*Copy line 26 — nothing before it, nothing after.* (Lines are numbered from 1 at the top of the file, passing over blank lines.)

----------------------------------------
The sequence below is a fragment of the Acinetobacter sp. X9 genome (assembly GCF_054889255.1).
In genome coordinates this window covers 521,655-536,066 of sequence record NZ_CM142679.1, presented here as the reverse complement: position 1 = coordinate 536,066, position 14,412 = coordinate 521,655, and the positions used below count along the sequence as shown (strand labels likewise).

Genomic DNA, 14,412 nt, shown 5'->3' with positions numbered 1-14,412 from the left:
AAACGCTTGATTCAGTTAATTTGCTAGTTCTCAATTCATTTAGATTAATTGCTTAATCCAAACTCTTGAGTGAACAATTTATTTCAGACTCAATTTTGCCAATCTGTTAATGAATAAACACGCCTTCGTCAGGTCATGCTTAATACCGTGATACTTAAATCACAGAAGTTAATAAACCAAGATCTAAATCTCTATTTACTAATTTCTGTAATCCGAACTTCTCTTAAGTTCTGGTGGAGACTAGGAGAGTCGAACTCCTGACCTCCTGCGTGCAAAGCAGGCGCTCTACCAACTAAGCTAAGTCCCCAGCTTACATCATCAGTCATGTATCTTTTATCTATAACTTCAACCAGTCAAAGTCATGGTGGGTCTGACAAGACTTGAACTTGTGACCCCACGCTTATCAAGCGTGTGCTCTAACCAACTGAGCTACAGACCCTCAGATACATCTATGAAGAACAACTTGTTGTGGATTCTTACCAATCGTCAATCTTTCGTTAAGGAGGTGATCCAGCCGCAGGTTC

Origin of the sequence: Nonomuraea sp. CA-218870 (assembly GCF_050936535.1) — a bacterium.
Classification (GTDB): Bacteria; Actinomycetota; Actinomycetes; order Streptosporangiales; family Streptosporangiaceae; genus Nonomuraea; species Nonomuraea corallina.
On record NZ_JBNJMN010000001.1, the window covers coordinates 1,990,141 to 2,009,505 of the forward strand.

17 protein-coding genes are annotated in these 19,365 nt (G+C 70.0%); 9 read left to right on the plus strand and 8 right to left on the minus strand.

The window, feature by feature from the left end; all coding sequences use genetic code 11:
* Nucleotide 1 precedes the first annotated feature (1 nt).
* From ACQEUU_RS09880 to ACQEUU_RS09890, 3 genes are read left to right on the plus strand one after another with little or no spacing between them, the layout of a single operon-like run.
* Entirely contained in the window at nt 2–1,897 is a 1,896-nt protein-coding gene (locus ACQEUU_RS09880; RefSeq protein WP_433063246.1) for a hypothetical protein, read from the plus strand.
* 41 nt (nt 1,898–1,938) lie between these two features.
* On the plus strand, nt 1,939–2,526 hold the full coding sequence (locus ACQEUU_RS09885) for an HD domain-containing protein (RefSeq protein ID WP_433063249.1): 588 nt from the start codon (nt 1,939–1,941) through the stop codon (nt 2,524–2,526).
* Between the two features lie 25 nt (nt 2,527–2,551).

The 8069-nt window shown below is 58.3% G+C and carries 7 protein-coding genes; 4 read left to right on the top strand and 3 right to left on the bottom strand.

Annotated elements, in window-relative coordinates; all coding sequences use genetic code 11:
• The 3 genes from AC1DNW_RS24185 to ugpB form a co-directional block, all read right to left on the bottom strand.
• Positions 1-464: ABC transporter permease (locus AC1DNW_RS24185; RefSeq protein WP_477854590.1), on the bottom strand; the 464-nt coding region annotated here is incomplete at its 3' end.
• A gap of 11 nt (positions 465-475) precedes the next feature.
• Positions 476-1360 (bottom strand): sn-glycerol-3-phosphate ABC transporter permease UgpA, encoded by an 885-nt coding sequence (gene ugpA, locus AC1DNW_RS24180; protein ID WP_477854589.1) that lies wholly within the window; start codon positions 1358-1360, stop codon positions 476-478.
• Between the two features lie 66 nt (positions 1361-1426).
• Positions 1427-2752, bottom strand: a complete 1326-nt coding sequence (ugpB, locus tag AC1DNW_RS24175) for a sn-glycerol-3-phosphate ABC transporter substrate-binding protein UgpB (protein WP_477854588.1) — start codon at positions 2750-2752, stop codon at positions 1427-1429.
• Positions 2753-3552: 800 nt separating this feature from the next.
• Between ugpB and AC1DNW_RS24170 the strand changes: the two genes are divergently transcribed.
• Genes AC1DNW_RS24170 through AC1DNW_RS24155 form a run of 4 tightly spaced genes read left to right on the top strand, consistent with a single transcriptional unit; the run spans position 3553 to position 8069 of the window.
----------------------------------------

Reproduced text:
• Genes AC1DNW_RS24170 through AC1DNW_RS24155 form a run of 4 tightly spaced genes read left to right on the top strand, consistent with a single transcriptional unit; the run spans position 3553 to position 8069 of the window.